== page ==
I miss Maggie, and she is all the way in Brooklyn. Plus New York in the fall is my favorite, hands down. Yes, I know I live in New England and we supposedly have the best foliage ever. But to me, there's nothing like a brisk walk down Bowery when it gets frosty out. Or a sidewalk table at Virage for french sandwiches and delicious conversation.

6 - 40s of Miller High Life.

Champagne of beers. Duh.

7 - Spliffs.

8 - Writing as much as humanly possible.

9 - That burger with apple chutney at Amherst Brewing Company.

10 - Photoquests when the leaves start changing.

11 - Bicycling at night.

The wind toothing its way through even my heaviest jacket does not deter me from loving every second of the ride to and from James's house.

12 - Sex. Obviously.

13 - Reading more than my brain can handle.

14 - Tins of Bali Shag.

15 - Free piercing at Lucky's for my birthday.

16 - New tattoo.

Depending on the money situation, this one may or may not make the cut. But I am keeping my fingers crossed. I am trying to be diabolical and am hoping to save the fifty dollars my grandparents gave me for my birthday to go towards one. Because I know how against it they are. And they never have to know what their money was spent on. But I'll know. And I'll smile about it all the time.

17 - Strong coffee, chai tea.

18 - Sending and receiving snail mail.

19 - Hampshire Halloween!!

20 - Making awful choices about the things I put into my body.

Save for the multi-vitamin and fish oil I take on a daily basis, the semester so far has been nothing but bad times for my body. Ramen, various illegal substances, among other things. But mostly I just haven't been eating very much at all. The reason this is an essential, is that the food in the dining hall here is nigh inedible. Being on the full meal plan without a kitchen at my disposal is situation very different from what I got used to last semester. That is to say, deciding when I ate and what I ate. Which made me want to eat. The dining hall is a fate worse than death. So I will stick to my Trader Joe's microwaveable noodle boxes and sesame crackers in the middle of the night. I am sure I can survive the winter this way. Absolutely sure.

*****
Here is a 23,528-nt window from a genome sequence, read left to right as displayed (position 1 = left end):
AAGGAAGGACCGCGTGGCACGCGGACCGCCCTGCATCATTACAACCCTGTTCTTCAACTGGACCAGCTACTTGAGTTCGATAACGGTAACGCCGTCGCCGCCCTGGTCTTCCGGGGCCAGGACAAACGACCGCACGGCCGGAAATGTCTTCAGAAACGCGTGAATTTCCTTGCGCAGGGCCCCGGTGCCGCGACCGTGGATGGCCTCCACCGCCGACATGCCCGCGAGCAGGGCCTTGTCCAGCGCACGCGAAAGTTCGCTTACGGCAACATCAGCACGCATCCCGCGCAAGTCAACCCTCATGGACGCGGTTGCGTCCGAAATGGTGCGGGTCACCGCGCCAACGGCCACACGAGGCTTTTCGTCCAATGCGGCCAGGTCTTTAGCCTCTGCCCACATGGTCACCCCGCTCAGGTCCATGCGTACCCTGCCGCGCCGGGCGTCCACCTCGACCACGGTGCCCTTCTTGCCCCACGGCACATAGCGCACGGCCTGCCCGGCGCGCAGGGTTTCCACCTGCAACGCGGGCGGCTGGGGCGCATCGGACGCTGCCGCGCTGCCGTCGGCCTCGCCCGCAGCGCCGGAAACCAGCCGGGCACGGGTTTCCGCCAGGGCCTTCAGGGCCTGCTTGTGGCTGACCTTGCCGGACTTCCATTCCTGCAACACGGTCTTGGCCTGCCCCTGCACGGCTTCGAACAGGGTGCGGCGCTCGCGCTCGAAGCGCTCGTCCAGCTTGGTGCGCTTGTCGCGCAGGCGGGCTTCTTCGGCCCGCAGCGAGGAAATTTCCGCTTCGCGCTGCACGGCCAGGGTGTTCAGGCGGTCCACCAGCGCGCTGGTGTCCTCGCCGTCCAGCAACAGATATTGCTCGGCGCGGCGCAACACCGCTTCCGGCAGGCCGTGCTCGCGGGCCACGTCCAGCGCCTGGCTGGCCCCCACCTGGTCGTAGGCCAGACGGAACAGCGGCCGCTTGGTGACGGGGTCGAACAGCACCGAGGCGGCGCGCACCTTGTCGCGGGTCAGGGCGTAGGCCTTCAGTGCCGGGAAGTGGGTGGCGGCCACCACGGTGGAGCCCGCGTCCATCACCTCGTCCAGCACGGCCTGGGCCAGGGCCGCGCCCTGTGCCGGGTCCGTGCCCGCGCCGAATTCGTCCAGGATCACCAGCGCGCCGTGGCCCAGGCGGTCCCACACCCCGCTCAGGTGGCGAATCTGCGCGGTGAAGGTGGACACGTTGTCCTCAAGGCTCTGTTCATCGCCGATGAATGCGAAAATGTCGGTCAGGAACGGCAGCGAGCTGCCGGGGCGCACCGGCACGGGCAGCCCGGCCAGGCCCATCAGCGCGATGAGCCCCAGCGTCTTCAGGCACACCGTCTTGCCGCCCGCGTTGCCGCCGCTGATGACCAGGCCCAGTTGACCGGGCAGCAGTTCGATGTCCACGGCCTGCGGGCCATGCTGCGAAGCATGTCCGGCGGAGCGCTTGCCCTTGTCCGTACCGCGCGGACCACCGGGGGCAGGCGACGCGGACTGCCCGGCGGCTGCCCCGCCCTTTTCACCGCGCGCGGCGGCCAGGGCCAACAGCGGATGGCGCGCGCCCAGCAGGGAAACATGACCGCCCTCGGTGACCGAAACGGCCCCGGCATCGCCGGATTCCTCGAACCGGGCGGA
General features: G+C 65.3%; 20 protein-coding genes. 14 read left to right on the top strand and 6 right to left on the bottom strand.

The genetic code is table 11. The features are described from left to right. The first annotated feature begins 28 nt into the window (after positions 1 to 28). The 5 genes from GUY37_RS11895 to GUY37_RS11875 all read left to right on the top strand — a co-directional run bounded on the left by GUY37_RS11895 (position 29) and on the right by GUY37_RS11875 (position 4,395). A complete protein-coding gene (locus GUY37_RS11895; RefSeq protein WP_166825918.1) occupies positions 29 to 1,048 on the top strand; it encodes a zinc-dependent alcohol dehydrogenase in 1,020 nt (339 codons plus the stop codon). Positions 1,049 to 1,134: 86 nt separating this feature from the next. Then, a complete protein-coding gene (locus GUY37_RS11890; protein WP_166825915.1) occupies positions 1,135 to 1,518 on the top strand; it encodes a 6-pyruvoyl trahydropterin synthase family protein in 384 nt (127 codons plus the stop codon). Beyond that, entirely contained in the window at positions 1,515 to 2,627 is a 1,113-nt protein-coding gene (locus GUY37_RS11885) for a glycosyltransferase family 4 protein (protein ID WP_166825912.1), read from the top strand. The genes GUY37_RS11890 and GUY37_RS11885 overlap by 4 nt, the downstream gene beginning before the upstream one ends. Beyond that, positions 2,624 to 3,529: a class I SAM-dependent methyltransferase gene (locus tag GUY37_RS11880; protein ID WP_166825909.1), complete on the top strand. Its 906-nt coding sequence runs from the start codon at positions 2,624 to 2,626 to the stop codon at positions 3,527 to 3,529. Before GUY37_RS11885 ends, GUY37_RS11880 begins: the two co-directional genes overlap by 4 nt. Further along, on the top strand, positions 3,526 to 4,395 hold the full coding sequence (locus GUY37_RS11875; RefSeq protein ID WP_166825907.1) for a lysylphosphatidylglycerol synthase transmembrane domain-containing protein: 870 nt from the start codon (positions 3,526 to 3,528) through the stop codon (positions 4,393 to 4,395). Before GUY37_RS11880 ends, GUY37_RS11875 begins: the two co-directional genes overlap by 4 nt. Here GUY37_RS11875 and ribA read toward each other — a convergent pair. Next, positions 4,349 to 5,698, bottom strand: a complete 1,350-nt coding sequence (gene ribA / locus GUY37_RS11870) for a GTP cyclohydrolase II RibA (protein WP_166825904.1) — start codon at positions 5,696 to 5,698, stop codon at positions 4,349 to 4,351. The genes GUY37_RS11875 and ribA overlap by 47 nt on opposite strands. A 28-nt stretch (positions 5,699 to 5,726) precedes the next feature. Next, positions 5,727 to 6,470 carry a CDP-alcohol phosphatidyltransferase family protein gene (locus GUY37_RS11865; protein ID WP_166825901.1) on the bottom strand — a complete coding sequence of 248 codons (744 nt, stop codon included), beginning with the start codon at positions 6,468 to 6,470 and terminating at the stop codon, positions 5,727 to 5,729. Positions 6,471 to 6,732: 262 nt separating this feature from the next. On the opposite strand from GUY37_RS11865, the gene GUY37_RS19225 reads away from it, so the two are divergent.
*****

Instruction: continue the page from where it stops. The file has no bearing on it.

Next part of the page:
Feel loved.

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My shark brings everybody eternal happiness. Thank god for such things.

The ways that I have been spending my time cause me to lose huge chunks of the day that I might spend reading for class or getting to know the people on my hall. But I am content to lay around watching Hostel: Part II on blu-ray, because, to me, that is much more important than cleaning my room or reading a shit-ton of Shakespeare. I avoid parties, choosing instead to drink my 40's in the comfort of James's mod, where I can be sure that things will be fun. I have an unhealthy distrust for other people's attempts to entertain me lately.

Rearranging my furniture for the bulk of today has gotten the gears turning. I'm sure my room will be clean by the end of today, that I will probably get around to changing my sheets and making some coffee. Also, I will eat some of the delicious chicken salad I made yesterday in the only kitchen I currently have access to. It has tarragon and dried cranberries and is one of my favorite foods. Amid cooking lunch for myself for the next week (and also making dinner for myself and James), I submitting my 20 page piece to my fiction workshop. I will get feedback on Wednesday. In the meantime, I am going to continue scouring my room, making everything beautiful and aesthetically pleasing. All of my books are in size order, my records are alphabetized (I bought Jawbreaker's Dear You on Friday at Newbury Comics' 30th anniversary sale, and I am more in love than I was to begin with; loss-less sound!!!), my dishes are stacked, and I am fully prepared to finally finish something that I start. And then dive into my homework.

And to top it all off, it almost smells like fall.

Crunchh!

Celery and peanut butter is highly underrated. I am currently enjoying some, and good God is it lovely.

Saturday was 78 degrees and I went for a drive and then baked pizza from scratch. I love kneading dough. It makes my shoulders hurt though. I think I get too excited about it. Two weeks left of classes after this one. Everything is coming down to the wire. I am surprisingly placid.

Last night brought new meaning to George Harrison. I can't even think about it without getting chills.

My John Cage book came in the mail this morning. All smiles.

Famished.

As I get more and more hungry, I have remembered that I had an awful nightmare where someone forced me to eat veal last night.  Probably because James made me watch the veal episode of South Park the other night. The cows were so cute. But then again, I think the cows we see on our way to the supermarket are adorable, even though they are covered in mud and probably very smelly.

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After I get out of class, I have forty minutes until I have to go to a meeting. Plenty of time to eat something real. But I will most likely take the easy way out. Cooking in the microwave is just so easy.